Lectures: Mondays, Wednesdays and Fridays - 9:30am in WMC3520 (Sept 3/13 - Dec 2/13)
Office Hours: Mondays, Wednesdays and Fridays 10:30-11:30, Sept 13/13 - Dec 15/13) Make use of office hours - only send email in emergencies.
Extra Help: The Statistics Workshop (www.stat.sfu.ca/teaching/workshop.html) is run by Robin Insley and he can be contacted through email at firstname.lastname@example.org. The Statistics Workshop is an excellent resource for STAT 270. The workshop is open long hours (Sept 13 - Dec 15 from 9:30 to 16:30) and is located one floor below the Department of Statistics and Actuarial Science (K9516 via K9510). In the workshop, teaching assistants (graduate students in Statistics) are able to help you with problems in the course.
Textbook: ``Introduction to Probability and Statistics'' by Tim Swartz (ISBN: 978-1-256-15290-3). The custom softcover text by Pearson Learning Solutions is available in the SFU Bookstore. It is inexpensive and was written primarily to save you some money; our previous textbook sold for $238. There are some typos in the text; click here for a list of typos, and update your text accordingly.
Reference Textbooks: There are a lot of introductory mathematical statistics textbooks out there. Most of these can provide you with a different perspective and extra practice problems. For example, you might consider Probability and Statistics by Devore (any edition), Introduction to Mathematical Statistics by Hogg/Craig or Mathematical Statistics by Freund/Walpole.
Computing Software Packages: Your choice: e.g. R, SAS, SPSS (R will be used in class)
Approximate Course Timeline:
Practice Problems: The textbook contains many worked-out problems and solutions to selected exercises. It is advised that you try a few exercises each week. Practice problems will be selected from the textbook but these will not be collected nor graded.
The style of the midterms closely resembles problems considered during class. The content on a midterm may include anything covered since the previous midterm. You should bring a calculator to every midterm. The purpose of regular testing is to keep you on top of the material. Please see the marker (a TA in the workshop) regarding concerns about the marking. If you are unhappy with the marker's decision, you should then see Robin Insley. My insistence on having you deal with the marker is to strive for consistency in marking. For all midterms, you should bring in a calculator. Any type is permitted (except a phone).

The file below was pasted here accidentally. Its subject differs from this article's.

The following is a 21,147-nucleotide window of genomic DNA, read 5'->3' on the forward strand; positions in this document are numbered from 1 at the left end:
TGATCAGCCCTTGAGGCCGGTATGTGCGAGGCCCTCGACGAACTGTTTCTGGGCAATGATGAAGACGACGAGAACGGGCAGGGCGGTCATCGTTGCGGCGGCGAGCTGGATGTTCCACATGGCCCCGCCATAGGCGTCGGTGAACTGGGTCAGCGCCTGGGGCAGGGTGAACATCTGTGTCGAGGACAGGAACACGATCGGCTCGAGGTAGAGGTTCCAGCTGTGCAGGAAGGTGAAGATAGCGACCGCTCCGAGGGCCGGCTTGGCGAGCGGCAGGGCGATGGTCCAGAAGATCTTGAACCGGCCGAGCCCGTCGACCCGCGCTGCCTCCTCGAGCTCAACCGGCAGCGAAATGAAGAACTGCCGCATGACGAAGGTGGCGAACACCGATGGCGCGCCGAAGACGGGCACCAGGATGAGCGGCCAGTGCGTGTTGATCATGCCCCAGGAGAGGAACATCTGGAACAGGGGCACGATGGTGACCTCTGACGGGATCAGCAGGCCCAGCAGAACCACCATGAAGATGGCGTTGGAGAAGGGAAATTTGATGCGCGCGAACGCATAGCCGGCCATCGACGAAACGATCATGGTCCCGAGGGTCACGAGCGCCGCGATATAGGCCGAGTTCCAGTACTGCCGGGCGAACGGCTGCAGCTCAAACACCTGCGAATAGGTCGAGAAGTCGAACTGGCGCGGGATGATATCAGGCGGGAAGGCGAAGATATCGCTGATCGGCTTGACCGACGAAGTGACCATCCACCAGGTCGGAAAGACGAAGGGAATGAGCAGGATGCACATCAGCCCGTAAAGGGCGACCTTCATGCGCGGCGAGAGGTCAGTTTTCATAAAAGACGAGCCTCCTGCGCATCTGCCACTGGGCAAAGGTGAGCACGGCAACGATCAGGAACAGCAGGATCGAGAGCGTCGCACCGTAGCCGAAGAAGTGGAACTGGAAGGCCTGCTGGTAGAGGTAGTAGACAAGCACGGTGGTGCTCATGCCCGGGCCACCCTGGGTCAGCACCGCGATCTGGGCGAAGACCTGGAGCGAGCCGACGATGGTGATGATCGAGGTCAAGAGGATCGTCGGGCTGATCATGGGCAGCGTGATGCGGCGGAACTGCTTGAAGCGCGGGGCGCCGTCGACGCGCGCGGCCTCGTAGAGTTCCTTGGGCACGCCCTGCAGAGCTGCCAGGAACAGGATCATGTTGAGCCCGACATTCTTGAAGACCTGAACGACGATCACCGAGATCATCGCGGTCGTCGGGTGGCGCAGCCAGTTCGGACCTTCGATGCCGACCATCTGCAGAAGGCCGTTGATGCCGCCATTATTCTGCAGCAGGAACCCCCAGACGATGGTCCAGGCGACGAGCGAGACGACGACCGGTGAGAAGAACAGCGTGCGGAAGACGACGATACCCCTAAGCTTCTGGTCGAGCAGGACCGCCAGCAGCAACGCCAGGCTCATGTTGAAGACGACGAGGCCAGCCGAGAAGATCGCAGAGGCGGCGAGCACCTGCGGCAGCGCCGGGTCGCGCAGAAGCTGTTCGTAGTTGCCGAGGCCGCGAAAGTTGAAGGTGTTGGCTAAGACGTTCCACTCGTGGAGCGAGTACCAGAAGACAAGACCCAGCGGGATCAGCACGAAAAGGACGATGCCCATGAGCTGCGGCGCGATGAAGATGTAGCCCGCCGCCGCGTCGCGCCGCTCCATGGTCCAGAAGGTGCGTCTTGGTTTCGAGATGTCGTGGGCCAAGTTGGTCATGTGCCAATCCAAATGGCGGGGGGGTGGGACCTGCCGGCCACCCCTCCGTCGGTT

Strategies: Because of the many different ideas introduced in STAT 270, students often find this to be a difficult course. My main suggestion for the course is to avoid falling behind. It is almost impossible to cram for this course and do well. Make use of the fine resources of the Statistics Workshop and regularly try the problems in the text to check your understanding of the course material. With the lecture material tied so closely to the textbook, it may be tempting to skip classes. Naturally, my advice is to attend all lectures; hints are often given in class that will be helpful in the midterms and the final exam. Also, more time is spent on topics that typically cause difficulties. Finally, if you can find some time to read the textbook and lecture notes before coming to class, you will find that the lectures are more easily digested and you will be aware of the difficult parts and know when it is important to pay close attention.
Lecture Notes: The following lecture notes should be printed out and brought to class. You will most likely annotate the notes during the lecture. The idea of the notes is that you can listen to the instructor rather than copying frantically. Again, it is a bad idea to skip lectures thinking that the textbook and lecture notes will allow you to figure things out for yourself. Instead of downloading the notes lecture by lecture, all of the notes are bundled together here . Also, the lecture notes are closely tied to the textbook; it is much easier to come to class and listen rather than figuring everything out on your own. Don't blow off the lectures!
Some Old Midterms and Solutions:
Another Set of Old Midterms and Solutions: